Bill cementing cybersecurity agency at DHS heads to Trump's desk

Bill cementing cybersecurity agency at DHS heads to Trump's desk

A bill that will solidify the Department of Homeland Security’s (DHS) role as the main federal agency overseeing civilian cybersecurity is heading to President TrumpDonald John TrumpGillibrand backs federal classification of third gender: report Former Carter pollster, Bannon ally Patrick Caddell dies at 68 Heather Nauert withdraws her name from consideration for UN Ambassador job MORE's desk.

The House on Tuesday unanimously passed a bill to establish a new cybersecurity agency, known as the Cybersecurity and Infrastructure Security Agency (CISA), that is the same stature as other units within DHS, such as Secret Service or FEMA.

The bill will also rebrand DHS’ main cybersecurity unit, known as National Protection and Programs Directorate (NPPD), as the Cybersecurity and Infrastructure Protection Agency. That means that the headquarters will be a full-fledged operational component of DHS.

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The legislation passed the Senate in a unanimous consent vote last month. The Senate had made some changes to an earlier version of the House-passed bill, which required it to be sent back to the lower chamber for final approval.

Members in the House passed the bill Tuesday in the first series of votes following last week's midterm elections.

Top DHS officials have been pushing for the bill to pass, arguing it would better communicate their mission to the private sector and help DHS recruit top cyber talent.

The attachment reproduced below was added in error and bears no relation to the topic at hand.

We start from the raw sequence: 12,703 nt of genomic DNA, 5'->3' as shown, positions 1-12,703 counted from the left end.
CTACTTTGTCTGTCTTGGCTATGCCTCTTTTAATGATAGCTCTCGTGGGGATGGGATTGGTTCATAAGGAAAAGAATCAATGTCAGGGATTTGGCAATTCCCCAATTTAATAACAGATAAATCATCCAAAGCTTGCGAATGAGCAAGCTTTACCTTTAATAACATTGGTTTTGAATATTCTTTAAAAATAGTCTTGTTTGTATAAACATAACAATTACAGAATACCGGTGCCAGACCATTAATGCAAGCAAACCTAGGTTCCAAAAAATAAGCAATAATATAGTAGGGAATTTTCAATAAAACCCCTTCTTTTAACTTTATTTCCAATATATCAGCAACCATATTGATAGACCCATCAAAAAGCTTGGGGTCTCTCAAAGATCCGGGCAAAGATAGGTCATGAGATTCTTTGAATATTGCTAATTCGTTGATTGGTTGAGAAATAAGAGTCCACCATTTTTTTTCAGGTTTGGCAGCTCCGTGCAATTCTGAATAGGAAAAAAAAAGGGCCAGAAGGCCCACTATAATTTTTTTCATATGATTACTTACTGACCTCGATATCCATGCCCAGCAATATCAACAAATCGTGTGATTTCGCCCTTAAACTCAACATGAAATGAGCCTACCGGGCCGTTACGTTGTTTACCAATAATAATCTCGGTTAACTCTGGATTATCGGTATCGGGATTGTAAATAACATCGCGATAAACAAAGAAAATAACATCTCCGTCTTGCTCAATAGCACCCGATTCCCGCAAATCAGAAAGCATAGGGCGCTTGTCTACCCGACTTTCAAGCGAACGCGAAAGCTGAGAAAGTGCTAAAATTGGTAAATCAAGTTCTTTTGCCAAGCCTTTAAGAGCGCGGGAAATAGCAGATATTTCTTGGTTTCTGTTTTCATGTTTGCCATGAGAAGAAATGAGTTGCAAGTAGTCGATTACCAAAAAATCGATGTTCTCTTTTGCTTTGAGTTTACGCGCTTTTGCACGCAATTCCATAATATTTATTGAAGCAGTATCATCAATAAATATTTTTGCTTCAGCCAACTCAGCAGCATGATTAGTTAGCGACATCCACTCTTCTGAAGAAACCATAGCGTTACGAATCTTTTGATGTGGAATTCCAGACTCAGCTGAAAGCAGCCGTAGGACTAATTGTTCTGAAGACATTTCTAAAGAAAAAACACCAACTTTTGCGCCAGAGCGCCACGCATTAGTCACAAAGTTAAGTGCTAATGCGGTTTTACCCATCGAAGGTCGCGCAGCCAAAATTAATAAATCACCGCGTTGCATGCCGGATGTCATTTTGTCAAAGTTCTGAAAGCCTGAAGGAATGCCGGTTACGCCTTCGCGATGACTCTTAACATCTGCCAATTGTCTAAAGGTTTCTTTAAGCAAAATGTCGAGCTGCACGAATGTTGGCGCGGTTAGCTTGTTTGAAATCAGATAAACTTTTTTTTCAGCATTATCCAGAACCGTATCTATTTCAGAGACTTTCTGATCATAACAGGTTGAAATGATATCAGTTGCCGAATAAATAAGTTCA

“Today’s vote is a significant step to stand up a federal government cybersecurity agency,” said DHS Secretary Kirstjen NielsenKirstjen Michele NielsenTrump taps FEMA official to lead agency Unscripted Trump keeps audience guessing in Rose Garden The Hill's Morning Report - Presented by the American Academy of HIV Medicine - Will there be any last-minute shutdown drama? MORE said in a statement. “The cyber threat landscape is constantly evolving, and we need to ensure we’re properly positioned to defend America’s infrastructure from threats digital and physical. It was time to reorganize and operationalize NPPD into the Cybersecurity and Infrastructure Security Agency."

NPPD's top cyber official, Christopher Krebs -- who would become the cyber agency's director under this bill -- echoed Nielsen.

“Elevating the cybersecurity mission within the Department of Homeland Security, streamlining our operations, and giving NPPD a name that reflects what it actually does will help better secure the nation’s critical infrastructure and cyber platforms," Krebs said in a statement. "The changes will also improve the Department’s ability to engage with industry and government stakeholders and recruit top cybersecurity talent.”

NPPD's top cyber official, Christopher Krebs -- who would become the cyber agency's director under this bill -- echoed Nielsen.

The bill, which stalled during the Senate earlier this year, is responsible for securing federal networks and protecting critical infrastructure from cyber and physical threats. 

NPPD has seen its responsibilities rapidly expand in the decade since its inception, most recently taking the lead on engaging with states to protect digital election infrastructure from sabotage following Russian interference in the 2016 election.